We got David the oncology nurse again which was great. Started with a 15-minute infusion of something that sounded like pepsis and an anti-nausea thing which I think was dexamethasone, plus two anti-nausea pills. Then wait 15 minutes and start the three hours of Taxol (Paclitaxel). They gradually increase the rate while looking at you to see if you're having an allergic reaction, which apparently involves turning pink. I did not, which surprised me, since I often turn pink. Then the last half hour is the Carbo (Carboplatin). Toward the end the injection site on my hand started to ache. The carbo actually contains the heavy metal platinum, which is why food starts to taste weird/metallic. So I am no longer golden, I've gone platinum now, for a while.
Other than anti-nausea pills for four days, was also prescribed Nupogen, which I am supposed to self-inject for a week starting on Day 4. It's a growth hormone for bone marrow stimulation, to counteract neutropenia and reduce the risk of infection. Unfortunately it is also known to cause bone crushing pain. There are a few things that can help with this. Dr. T. said 50% of his patients who took Zyrtec do not experience bone pain. There's also vitamin B6, and powdered Glutamine, an amino acid, that can help.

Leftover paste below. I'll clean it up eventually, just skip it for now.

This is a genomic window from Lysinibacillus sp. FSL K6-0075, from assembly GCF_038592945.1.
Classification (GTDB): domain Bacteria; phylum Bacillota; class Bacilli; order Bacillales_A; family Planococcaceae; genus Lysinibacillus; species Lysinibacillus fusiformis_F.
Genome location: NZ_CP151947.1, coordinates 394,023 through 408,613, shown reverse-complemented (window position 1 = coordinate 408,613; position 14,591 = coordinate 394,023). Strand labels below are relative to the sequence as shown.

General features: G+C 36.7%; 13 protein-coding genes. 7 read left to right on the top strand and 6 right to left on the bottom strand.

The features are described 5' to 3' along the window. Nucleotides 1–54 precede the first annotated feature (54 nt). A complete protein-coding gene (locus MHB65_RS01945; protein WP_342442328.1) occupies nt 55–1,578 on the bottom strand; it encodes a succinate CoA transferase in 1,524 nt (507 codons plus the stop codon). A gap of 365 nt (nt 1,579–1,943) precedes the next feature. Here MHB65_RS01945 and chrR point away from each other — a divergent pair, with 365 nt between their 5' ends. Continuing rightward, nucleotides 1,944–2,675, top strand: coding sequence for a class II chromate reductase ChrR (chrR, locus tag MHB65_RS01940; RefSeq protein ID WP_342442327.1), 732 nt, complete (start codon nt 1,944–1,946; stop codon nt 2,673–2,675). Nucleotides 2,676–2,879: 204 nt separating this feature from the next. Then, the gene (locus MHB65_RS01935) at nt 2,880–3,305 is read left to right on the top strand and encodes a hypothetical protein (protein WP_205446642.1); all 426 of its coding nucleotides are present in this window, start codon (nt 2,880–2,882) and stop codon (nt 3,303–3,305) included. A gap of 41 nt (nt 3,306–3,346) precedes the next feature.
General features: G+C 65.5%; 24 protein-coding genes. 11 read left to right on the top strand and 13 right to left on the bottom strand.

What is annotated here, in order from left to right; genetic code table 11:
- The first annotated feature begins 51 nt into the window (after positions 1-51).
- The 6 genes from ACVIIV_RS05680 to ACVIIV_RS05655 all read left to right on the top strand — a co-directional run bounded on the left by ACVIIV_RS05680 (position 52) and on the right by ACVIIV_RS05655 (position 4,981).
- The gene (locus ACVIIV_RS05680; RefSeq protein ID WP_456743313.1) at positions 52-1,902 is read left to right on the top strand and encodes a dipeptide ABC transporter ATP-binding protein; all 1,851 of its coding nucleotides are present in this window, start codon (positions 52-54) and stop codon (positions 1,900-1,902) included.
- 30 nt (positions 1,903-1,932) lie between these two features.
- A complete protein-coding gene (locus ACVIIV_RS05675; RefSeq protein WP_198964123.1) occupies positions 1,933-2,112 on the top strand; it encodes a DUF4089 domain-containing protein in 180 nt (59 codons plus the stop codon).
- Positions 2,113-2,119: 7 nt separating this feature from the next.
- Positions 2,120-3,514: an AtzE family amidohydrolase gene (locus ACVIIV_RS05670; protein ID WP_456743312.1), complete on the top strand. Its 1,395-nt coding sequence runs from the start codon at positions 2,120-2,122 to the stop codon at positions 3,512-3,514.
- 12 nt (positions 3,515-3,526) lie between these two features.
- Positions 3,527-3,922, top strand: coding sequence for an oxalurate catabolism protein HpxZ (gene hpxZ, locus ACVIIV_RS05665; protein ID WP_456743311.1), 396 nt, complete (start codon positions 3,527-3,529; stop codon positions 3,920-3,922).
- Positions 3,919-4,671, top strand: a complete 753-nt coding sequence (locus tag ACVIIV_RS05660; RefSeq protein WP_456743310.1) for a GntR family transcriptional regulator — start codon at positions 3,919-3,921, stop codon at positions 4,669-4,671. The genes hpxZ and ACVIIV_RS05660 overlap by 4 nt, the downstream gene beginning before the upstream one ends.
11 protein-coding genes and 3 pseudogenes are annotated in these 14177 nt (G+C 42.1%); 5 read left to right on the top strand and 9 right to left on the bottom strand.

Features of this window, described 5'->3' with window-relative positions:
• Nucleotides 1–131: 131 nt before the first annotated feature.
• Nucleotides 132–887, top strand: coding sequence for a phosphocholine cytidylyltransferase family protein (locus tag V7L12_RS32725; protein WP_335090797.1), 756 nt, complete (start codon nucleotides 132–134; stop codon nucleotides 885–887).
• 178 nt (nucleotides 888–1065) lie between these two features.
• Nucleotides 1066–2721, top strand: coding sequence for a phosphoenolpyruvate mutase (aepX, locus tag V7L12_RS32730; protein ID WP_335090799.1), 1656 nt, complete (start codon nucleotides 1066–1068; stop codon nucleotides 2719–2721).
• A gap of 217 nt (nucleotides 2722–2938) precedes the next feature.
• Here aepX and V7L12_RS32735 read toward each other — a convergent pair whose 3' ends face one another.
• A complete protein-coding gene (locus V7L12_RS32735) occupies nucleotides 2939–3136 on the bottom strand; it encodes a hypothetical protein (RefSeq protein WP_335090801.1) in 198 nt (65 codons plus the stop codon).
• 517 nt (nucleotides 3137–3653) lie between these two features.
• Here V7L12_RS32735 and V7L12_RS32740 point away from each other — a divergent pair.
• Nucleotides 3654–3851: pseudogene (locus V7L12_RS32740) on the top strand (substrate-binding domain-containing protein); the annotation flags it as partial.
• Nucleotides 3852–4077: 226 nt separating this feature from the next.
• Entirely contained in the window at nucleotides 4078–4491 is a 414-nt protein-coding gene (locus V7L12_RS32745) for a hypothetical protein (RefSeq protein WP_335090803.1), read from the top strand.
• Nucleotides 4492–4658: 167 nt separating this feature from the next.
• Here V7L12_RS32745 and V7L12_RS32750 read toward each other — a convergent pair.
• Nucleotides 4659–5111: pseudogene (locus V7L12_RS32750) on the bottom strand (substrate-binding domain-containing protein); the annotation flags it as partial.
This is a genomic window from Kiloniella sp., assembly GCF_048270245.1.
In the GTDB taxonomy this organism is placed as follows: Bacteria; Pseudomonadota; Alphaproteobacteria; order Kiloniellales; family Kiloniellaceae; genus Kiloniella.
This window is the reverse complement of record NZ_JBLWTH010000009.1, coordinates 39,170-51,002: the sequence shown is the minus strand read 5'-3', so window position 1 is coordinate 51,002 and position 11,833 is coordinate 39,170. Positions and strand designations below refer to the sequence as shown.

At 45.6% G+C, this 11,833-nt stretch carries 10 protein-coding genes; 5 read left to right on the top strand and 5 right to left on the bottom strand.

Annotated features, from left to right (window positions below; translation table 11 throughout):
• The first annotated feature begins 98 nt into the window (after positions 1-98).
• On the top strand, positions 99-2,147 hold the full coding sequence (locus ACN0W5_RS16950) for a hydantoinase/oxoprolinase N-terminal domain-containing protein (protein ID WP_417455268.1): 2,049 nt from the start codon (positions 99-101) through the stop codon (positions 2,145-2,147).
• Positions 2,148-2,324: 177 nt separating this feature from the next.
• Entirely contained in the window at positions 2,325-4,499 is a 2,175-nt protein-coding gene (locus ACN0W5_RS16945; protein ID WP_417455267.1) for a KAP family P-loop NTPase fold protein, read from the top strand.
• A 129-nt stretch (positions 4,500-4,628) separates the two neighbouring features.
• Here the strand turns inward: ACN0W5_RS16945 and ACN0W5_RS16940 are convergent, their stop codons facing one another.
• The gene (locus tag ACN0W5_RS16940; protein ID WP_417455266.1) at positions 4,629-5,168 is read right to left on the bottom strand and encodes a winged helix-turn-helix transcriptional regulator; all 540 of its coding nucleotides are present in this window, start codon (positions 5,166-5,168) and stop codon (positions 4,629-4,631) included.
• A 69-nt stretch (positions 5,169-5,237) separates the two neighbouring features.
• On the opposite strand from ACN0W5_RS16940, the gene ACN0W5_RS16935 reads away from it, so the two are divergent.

|New infusion machine|
- If temperature is over 100 degrees for 15 minutes, need blood tests to see if there is an infection. If this happens on weekend, go to emergency room. Don't take Tylenol etc., to reduce fever.
- Constipation - Try taking senna. Otherwise call oncology nurse's station if during the week.
- Diarrhea - Immodium only. (But Misha told me it has some toxic ingredients so hopefully won't need to.)
- Bone pain, let doc know right away.
- Neuropathy (numbness), side effect of Taxol. Let doc know right away.
- Minor aches and pains ok. Try Tylenol and if that doesn't work, switch to vicodin.
- Maintain weight; keep really good track of weight. Only need to change diet if losing too much weight.
- Energy level
- Walk every day
She has seen people in terrible pain from the Nupogen and asked if I could try not taking it but get blood tests often to make sure my blood counts are OK. She wasn't sure how often I'd need to get the blood tests. I'll talk to Dr. T and David about this on monday. If they don't go for it I'll have to start with the injections that day. Anyway, I had a treatment from Misha and felt great afterwards.
Then we went to Burma Superstar restaurant, and a walk around Stow Lake...
Here's a clip from a 60 Minutes Misha told me about featuring Dr. Lustig from UCSF and his research on sugar consumption. Start at 7:31 for the cancer stuff (focus is on heart disease before that):